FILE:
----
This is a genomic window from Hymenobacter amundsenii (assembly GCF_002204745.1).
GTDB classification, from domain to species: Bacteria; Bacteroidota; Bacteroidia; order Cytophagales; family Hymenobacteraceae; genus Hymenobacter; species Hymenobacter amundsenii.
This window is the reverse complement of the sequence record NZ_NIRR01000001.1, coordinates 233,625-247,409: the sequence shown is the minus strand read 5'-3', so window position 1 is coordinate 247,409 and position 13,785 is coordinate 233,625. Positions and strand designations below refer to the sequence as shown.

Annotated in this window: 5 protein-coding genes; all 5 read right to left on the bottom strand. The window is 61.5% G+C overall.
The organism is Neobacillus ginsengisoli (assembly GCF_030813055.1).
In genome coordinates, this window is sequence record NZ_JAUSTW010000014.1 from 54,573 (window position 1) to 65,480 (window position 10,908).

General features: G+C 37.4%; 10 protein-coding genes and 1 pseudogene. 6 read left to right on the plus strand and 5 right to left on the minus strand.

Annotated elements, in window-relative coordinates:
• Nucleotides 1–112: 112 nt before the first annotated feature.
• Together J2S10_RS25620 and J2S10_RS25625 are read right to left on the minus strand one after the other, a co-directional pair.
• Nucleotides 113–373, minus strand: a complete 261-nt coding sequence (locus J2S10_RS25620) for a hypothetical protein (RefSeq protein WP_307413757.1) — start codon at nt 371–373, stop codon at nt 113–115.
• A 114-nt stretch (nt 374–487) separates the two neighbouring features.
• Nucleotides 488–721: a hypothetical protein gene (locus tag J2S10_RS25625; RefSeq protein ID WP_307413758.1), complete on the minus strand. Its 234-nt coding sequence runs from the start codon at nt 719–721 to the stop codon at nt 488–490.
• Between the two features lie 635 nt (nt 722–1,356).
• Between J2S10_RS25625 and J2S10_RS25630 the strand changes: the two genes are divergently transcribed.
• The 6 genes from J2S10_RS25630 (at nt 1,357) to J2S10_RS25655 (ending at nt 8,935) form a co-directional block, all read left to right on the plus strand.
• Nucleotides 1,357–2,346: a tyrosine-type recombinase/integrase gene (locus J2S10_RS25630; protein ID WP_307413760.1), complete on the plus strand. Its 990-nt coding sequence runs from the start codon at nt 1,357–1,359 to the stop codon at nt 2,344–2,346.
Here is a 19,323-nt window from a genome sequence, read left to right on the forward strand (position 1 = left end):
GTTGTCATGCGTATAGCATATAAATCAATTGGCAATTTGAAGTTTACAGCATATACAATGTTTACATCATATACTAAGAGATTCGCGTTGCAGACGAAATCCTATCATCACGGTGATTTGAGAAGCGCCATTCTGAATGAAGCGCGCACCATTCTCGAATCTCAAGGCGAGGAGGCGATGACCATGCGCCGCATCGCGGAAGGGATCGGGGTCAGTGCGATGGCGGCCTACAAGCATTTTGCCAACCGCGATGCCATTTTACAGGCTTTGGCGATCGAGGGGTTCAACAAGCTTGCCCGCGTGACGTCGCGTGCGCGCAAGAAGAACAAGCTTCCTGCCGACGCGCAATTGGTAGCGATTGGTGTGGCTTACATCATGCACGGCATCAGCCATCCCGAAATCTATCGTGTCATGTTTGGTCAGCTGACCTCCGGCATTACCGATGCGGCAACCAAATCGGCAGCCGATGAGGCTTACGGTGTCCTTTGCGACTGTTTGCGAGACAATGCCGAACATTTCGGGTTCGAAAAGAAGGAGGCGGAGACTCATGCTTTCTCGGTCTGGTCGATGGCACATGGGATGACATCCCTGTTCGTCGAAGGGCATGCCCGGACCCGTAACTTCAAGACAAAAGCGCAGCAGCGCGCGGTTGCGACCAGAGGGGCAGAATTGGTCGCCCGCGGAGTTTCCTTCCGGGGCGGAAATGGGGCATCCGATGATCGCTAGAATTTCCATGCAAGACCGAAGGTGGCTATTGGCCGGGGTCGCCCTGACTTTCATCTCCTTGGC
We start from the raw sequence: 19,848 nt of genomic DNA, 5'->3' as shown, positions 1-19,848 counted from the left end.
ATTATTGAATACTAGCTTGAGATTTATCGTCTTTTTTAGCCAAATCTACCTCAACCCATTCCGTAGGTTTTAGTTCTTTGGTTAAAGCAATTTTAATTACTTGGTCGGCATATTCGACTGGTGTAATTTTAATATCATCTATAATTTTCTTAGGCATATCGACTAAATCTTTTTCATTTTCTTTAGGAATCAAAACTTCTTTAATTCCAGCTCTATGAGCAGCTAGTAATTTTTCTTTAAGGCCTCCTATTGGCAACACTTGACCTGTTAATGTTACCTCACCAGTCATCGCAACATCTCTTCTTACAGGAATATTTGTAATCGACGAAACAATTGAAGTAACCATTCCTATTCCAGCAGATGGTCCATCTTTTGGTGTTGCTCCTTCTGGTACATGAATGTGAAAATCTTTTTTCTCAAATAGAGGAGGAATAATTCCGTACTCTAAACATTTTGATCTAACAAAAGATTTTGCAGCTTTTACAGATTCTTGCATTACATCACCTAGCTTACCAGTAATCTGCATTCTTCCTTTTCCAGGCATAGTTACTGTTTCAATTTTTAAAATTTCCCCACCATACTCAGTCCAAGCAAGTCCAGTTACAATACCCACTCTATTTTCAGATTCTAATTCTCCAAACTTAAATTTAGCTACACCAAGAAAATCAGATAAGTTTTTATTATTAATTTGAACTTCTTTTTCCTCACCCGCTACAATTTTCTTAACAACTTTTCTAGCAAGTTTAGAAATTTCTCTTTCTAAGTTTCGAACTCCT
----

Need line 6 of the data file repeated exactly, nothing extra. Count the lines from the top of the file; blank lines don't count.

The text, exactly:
In genome coordinates, this window is sequence record NZ_JAUSTW010000014.1 from 54,573 (window position 1) to 65,480 (window position 10,908).